It seems to works flawlessly with Gradle (see repository here)
That’s awesome! Glad to hear that
It does not currently support JUnit 5, at least not with gradle – trying to run with
org.junit.jupiter:junit-jupiter-engine doesn’t work, and instead the “vintage” engine has to be used.
I opened https://github.com/scalameta/munit/issues/41 to track this.
That’s a shame. MUnit uses the conventions I’ve used in my personal projects for several years. It would probably make sense to try and use the same order as
org.junit.Assert. The reason the “obtained” case comes first is because the “expected” is often a large hardcoded expression/string like this
val obtained = someMethod()
"""|val x = 42
|val y = 43
|... more lines
It would not read as nicely with the arguments swapped the other way around. (Note: I’ve primarily worked on tooling projects like scalafmt/scalafmt/metals that assert a lot of behavior against multiline strings containing Scala source code, I understand this does not reflect most Scala projects in the real world)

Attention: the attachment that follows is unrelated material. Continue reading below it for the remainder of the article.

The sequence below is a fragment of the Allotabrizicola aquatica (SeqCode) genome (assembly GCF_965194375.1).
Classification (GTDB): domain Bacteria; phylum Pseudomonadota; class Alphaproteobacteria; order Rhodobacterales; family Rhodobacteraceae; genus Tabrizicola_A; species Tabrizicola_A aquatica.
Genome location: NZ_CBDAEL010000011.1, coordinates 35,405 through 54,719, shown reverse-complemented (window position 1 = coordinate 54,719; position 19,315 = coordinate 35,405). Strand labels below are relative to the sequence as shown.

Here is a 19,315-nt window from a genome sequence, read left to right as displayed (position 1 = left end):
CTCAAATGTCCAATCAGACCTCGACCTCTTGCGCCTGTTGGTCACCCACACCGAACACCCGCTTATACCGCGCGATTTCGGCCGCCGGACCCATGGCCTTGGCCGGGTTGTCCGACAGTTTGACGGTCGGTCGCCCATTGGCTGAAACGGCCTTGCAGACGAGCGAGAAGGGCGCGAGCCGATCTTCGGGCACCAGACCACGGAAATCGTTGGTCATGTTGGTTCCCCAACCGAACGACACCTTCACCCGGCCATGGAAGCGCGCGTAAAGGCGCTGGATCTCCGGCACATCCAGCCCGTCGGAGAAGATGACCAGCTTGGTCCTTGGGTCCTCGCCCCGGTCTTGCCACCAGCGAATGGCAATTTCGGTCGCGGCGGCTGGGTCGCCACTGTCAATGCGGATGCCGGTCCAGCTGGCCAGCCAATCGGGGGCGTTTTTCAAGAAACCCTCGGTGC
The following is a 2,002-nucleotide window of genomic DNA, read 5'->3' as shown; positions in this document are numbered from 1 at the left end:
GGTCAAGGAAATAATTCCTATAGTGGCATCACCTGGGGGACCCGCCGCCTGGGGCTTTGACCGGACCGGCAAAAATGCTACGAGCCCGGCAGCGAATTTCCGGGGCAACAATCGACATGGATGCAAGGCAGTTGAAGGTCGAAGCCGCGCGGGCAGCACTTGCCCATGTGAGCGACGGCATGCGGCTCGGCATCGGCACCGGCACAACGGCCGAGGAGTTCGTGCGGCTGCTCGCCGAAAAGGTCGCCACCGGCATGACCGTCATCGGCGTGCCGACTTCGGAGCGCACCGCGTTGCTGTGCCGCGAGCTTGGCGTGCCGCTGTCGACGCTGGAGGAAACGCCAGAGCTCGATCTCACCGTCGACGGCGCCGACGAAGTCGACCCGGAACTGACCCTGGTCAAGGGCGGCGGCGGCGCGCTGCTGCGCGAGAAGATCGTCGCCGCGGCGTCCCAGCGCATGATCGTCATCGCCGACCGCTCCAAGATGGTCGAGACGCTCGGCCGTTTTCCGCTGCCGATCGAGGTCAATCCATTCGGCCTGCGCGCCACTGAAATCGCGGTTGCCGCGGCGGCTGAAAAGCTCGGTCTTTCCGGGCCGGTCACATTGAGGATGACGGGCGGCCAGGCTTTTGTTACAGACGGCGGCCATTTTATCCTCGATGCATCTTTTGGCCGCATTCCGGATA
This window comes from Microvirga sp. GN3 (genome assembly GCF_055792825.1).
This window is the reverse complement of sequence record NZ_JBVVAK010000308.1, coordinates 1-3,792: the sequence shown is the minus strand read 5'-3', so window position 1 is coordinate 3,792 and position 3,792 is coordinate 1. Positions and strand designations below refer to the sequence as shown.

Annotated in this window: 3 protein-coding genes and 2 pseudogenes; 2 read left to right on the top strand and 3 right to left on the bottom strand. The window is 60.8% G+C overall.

JUnit reports seem to be generated with incorrect class name suite; it uses the name of an arbitrary (first?) test case in the suite.
That could very well be, I haven’t used the JUnit reports myself so much. Looking at the JUnit XML reports that are generated by sbt it looks like the test suite name is correct, however
<testsuite hostname="tw-mbp-lgeirsson" name="munit.AssertionsSuite" tests="3" errors="0" failures="0" skipped="0" time="0.079" timestamp="2020-02-03T11:49:10">
Those reports are generated by the sbt test interface so there could be differences. Please open an issue with a reproduction and we can look into it.
Do you think my “chained test cases” use-case can be achieved with MUnit without
At a quick glance I believe so. You can override
def munitTests() to return exactly what tests should run in what order. See example here https://scalameta.org/munit/docs/filtering.html#filter-tests-cases-based-on-a-dynamic-conditions